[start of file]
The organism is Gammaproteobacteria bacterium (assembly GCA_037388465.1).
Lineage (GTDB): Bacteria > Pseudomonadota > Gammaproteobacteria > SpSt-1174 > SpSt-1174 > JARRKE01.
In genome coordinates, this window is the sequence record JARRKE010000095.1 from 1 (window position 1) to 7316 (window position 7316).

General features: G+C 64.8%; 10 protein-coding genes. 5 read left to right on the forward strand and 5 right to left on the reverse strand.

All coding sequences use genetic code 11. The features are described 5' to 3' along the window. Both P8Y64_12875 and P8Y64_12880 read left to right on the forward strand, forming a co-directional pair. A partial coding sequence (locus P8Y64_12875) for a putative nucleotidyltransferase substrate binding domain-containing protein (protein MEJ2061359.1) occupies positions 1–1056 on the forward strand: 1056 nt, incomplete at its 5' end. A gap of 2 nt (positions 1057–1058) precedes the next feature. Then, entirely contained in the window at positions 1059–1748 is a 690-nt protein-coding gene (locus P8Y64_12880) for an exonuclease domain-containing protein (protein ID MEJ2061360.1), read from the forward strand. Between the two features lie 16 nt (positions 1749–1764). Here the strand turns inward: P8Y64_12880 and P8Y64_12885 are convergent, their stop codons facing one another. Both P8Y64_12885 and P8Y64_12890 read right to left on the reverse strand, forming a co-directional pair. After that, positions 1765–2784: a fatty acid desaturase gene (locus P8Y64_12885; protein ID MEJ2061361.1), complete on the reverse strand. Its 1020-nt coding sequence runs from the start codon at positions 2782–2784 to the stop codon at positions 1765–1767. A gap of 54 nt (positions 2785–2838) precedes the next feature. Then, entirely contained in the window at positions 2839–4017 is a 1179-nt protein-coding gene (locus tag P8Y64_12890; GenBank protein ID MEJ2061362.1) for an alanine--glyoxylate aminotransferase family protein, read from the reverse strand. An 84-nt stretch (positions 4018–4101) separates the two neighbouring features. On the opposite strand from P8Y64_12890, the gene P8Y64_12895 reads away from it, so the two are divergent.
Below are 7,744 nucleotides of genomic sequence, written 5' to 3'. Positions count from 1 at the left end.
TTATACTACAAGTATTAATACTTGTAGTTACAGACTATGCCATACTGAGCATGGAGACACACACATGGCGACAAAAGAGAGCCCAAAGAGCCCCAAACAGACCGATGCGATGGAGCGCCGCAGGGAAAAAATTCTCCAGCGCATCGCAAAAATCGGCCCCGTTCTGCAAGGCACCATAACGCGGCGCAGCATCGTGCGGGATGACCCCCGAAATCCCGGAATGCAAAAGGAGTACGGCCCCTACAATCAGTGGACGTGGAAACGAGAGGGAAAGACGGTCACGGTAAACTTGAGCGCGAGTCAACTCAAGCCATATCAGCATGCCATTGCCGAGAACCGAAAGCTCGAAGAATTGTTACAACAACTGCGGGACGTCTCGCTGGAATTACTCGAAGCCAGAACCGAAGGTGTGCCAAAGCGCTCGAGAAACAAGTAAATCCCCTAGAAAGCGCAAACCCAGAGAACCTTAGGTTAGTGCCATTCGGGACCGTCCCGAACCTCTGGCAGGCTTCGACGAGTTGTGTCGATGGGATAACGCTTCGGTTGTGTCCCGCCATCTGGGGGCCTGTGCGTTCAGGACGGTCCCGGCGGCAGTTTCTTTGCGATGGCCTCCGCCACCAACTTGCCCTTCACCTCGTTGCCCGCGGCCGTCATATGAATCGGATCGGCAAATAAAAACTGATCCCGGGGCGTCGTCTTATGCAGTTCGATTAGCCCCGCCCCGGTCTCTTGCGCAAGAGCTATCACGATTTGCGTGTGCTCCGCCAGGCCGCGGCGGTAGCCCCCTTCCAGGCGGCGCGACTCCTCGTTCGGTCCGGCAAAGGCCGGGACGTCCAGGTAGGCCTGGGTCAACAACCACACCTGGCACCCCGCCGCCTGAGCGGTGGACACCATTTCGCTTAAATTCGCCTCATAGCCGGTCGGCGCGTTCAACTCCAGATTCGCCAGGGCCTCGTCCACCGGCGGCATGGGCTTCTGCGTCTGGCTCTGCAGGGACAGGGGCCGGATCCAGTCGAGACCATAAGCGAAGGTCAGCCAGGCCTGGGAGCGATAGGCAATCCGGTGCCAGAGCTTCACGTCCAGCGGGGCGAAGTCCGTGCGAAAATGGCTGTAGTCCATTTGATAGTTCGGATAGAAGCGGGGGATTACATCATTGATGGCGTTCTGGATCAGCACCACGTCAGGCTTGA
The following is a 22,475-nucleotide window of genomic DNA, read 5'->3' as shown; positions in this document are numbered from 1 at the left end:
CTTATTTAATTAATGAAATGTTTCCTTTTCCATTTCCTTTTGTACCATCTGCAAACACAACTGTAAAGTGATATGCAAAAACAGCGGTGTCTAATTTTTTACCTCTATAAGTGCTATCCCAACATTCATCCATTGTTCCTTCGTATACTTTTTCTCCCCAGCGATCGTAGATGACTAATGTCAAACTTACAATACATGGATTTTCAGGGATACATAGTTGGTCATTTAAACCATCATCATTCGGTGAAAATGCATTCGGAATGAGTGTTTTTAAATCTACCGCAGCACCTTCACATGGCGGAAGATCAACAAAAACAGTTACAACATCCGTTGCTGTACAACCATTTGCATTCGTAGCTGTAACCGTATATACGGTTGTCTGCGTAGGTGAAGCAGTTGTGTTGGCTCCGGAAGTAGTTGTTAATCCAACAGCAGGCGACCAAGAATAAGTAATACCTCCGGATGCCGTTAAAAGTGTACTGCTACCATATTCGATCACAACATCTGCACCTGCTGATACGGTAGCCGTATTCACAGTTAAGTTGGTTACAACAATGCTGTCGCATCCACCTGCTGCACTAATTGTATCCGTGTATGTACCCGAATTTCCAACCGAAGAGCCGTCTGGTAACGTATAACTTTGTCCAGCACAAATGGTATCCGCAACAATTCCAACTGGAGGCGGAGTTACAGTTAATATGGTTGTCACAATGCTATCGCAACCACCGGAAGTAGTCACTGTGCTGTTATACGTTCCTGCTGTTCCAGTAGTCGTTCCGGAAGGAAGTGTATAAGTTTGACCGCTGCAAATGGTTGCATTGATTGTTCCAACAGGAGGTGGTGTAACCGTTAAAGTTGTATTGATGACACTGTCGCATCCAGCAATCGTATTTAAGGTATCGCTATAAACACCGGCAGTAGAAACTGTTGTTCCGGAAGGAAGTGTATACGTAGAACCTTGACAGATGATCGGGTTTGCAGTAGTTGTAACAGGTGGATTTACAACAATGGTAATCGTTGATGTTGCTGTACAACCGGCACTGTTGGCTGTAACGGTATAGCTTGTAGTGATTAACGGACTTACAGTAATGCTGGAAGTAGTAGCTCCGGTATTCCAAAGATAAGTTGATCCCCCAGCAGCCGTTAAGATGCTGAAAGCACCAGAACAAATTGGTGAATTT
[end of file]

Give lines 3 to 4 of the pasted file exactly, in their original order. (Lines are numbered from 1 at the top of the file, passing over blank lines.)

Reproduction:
In genome coordinates, this window is the sequence record JARRKE010000095.1 from 1 (window position 1) to 7316 (window position 7316).

General features: G+C 64.8%; 10 protein-coding genes. 5 read left to right on the forward strand and 5 right to left on the reverse strand.